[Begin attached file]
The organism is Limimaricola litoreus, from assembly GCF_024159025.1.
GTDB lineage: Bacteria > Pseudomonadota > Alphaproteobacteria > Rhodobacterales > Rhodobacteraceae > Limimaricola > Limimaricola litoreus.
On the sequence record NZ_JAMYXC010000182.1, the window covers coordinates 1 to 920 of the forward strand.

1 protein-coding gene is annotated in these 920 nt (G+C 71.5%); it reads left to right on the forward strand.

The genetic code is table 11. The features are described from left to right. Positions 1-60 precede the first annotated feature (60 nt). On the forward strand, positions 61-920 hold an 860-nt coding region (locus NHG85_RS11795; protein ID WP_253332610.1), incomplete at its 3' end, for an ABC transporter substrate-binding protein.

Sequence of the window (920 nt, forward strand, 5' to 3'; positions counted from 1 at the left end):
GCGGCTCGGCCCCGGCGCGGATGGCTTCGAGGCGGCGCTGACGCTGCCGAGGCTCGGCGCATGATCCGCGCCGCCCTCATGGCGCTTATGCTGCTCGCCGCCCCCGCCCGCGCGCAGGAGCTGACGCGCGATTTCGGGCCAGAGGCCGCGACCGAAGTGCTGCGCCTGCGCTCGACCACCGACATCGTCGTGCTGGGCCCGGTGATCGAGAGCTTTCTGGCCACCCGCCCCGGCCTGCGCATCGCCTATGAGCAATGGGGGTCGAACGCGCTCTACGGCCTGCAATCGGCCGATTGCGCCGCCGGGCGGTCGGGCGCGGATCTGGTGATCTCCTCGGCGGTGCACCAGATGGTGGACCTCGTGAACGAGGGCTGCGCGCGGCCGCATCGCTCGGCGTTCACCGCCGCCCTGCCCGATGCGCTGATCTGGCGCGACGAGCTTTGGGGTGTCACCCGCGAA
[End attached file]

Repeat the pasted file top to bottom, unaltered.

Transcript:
The organism is Limimaricola litoreus, from assembly GCF_024159025.1.
GTDB lineage: Bacteria > Pseudomonadota > Alphaproteobacteria > Rhodobacterales > Rhodobacteraceae > Limimaricola > Limimaricola litoreus.
On the sequence record NZ_JAMYXC010000182.1, the window covers coordinates 1 to 920 of the forward strand.

1 protein-coding gene is annotated in these 920 nt (G+C 71.5%); it reads left to right on the forward strand.

The genetic code is table 11. The features are described from left to right. Positions 1-60 precede the first annotated feature (60 nt). On the forward strand, positions 61-920 hold an 860-nt coding region (locus NHG85_RS11795; protein ID WP_253332610.1), incomplete at its 3' end, for an ABC transporter substrate-binding protein.

Sequence of the window (920 nt, forward strand, 5' to 3'; positions counted from 1 at the left end):
GCGGCTCGGCCCCGGCGCGGATGGCTTCGAGGCGGCGCTGACGCTGCCGAGGCTCGGCGCATGATCCGCGCCGCCCTCATGGCGCTTATGCTGCTCGCCGCCCCCGCCCGCGCGCAGGAGCTGACGCGCGATTTCGGGCCAGAGGCCGCGACCGAAGTGCTGCGCCTGCGCTCGACCACCGACATCGTCGTGCTGGGCCCGGTGATCGAGAGCTTTCTGGCCACCCGCCCCGGCCTGCGCATCGCCTATGAGCAATGGGGGTCGAACGCGCTCTACGGCCTGCAATCGGCCGATTGCGCCGCCGGGCGGTCGGGCGCGGATCTGGTGATCTCCTCGGCGGTGCACCAGATGGTGGACCTCGTGAACGAGGGCTGCGCGCGGCCGCATCGCTCGGCGTTCACCGCCGCCCTGCCCGATGCGCTGATCTGGCGCGACGAGCTTTGGGGTGTCACCCGCGAA